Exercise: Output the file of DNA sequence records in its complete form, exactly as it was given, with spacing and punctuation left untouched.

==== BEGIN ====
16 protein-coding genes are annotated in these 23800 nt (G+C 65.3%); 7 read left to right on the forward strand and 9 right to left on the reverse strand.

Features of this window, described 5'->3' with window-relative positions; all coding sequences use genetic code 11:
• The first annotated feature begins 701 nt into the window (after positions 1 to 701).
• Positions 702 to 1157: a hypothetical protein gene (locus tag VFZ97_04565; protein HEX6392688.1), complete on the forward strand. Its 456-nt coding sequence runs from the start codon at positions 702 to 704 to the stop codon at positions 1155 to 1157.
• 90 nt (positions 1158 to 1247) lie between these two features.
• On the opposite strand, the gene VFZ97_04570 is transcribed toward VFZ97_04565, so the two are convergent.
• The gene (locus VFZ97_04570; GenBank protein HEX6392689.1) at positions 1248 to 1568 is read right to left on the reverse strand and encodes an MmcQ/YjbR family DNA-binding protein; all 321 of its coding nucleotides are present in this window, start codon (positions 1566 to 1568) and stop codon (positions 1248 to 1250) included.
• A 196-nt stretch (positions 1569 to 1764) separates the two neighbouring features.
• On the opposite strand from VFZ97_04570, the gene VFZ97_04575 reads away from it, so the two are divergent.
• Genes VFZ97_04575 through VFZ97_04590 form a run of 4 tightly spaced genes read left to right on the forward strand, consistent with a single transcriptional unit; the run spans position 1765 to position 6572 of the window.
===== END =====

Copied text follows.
16 protein-coding genes are annotated in these 23800 nt (G+C 65.3%); 7 read left to right on the forward strand and 9 right to left on the reverse strand.

Features of this window, described 5'->3' with window-relative positions; all coding sequences use genetic code 11:
• The first annotated feature begins 701 nt into the window (after positions 1 to 701).
• Positions 702 to 1157: a hypothetical protein gene (locus tag VFZ97_04565; protein HEX6392688.1), complete on the forward strand. Its 456-nt coding sequence runs from the start codon at positions 702 to 704 to the stop codon at positions 1155 to 1157.
• 90 nt (positions 1158 to 1247) lie between these two features.
• On the opposite strand, the gene VFZ97_04570 is transcribed toward VFZ97_04565, so the two are convergent.
• The gene (locus VFZ97_04570; GenBank protein HEX6392689.1) at positions 1248 to 1568 is read right to left on the reverse strand and encodes an MmcQ/YjbR family DNA-binding protein; all 321 of its coding nucleotides are present in this window, start codon (positions 1566 to 1568) and stop codon (positions 1248 to 1250) included.
• A 196-nt stretch (positions 1569 to 1764) separates the two neighbouring features.
• On the opposite strand from VFZ97_04570, the gene VFZ97_04575 reads away from it, so the two are divergent.
• Genes VFZ97_04575 through VFZ97_04590 form a run of 4 tightly spaced genes read left to right on the forward strand, consistent with a single transcriptional unit; the run spans position 1765 to position 6572 of the window.